How to Make Traditional Clown Hats

The traditional clown hat is cone shaped and is often made with various bright patterns and colours to go along with the mismatched clown look. You can make a traditional clown hat from paper, but if you want a longer-lasting clown hat, you can use a sturdier material, such as felt. Glue bamboo skewers inside the hat to make sure it stays standing up on the head and will not fall over.

Draw a half-circle on the long side of a regular 8 1/2-by-11-inch piece of paper. Make the straight edge of the half-circle 9 inches long with a ruler. Use the drawing compass to draw the rounded part of the half-circle. Cut out the pattern.

Lay the pattern over a piece of felt and cut out the felt half-circle. Roll the felt into a cone shape, overlapping the flat edges by about 1/2 inch. Glue the cone shape together with hot glue.

Cut three bamboo skewers about 8 inches long each. Glue the skewers along the felt in the inside of the cone in a triangle shape, spacing them evenly apart. Allow the glue to dry.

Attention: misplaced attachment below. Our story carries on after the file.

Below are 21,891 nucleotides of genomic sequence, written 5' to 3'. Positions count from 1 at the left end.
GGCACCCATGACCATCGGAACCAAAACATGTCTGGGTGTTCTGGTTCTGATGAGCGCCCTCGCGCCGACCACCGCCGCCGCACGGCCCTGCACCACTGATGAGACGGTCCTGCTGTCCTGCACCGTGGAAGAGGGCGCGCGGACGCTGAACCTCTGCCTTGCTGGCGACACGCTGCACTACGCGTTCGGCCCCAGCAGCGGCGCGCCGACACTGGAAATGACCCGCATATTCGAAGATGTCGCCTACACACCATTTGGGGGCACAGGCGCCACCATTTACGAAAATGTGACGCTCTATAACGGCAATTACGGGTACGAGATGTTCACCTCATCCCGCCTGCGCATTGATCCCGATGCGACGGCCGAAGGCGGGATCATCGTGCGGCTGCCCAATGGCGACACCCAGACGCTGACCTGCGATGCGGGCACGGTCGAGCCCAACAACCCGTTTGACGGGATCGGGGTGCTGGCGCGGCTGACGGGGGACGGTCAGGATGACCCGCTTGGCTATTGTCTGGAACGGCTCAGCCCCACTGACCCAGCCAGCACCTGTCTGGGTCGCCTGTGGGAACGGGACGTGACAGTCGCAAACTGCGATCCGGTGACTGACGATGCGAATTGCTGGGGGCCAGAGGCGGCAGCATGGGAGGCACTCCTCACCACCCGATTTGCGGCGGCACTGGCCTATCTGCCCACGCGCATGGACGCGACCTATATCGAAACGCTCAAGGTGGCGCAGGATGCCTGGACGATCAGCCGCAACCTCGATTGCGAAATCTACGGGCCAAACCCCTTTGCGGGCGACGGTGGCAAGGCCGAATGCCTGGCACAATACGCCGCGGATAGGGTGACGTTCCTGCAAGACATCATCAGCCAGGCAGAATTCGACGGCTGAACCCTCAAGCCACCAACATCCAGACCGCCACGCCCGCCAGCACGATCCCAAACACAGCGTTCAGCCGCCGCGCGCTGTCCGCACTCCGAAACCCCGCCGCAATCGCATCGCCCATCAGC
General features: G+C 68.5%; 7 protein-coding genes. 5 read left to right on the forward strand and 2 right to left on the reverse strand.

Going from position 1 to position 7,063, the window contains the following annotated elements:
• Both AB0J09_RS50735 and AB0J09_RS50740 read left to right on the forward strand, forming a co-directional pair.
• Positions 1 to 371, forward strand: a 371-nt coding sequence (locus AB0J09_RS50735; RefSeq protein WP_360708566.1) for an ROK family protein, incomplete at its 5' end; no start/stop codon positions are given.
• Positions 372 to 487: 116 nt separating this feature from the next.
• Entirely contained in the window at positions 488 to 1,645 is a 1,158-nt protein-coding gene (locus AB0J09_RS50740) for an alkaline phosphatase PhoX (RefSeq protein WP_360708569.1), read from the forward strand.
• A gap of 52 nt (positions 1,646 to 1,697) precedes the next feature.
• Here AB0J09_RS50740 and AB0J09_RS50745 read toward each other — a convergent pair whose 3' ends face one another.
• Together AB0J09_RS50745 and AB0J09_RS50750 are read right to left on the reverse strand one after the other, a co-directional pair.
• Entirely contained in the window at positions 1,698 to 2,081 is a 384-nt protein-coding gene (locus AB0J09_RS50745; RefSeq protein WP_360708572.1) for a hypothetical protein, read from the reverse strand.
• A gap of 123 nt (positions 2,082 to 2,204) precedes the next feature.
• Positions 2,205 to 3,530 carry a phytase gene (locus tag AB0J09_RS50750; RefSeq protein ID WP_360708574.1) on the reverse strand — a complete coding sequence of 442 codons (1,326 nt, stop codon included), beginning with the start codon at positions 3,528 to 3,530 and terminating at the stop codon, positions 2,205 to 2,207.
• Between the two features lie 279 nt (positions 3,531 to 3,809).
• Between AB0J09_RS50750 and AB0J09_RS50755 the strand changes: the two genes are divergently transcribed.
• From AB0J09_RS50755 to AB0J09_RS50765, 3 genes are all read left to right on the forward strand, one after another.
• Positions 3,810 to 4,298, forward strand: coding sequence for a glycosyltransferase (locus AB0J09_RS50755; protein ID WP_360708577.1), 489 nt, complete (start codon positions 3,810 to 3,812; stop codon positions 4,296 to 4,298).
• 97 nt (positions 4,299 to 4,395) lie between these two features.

Cut out different-coloured felt circles about 1 inch across. Glue these to the outside of the hat. Glue rickrack or ribbon to the bottom edge of the hat. Glue a large pom to the top of the hat. Allow the glue to dry.

Punch holes in both sides of the hat about 1/2 inch from the bottom edge with a hole punch. Tie the ends of an elastic string through the holes to make a chin strap for the hat.


If desired, you can add "hair" to the hat by gluing curly gift ribbons along the inside of the hat's rim.

Things You'll Need

  • Drawing compass
  • Ruler
  • Paper
  • Pencil
  • Felt in various colours
  • Scissors
  • Bamboo skewers
  • Hot glue gun and glue sticks
  • Rick rack
  • Large pom
  • Hole punch
  • Elastic string
  • Curly gift ribbons, optional
Cite this Article A tool to create a citation to reference this article Cite this Article

About the Author

Brenda Priddy has more than 10 years of crafting and design experience, as well as more than six years of professional writing experience. Her work appears in online publications such as Donna Rae at Home, Five Minutes for Going Green and Daily Mayo. Priddy also writes for Archstone Business Solutions and holds an Associate of Arts in English from McLennan Community College.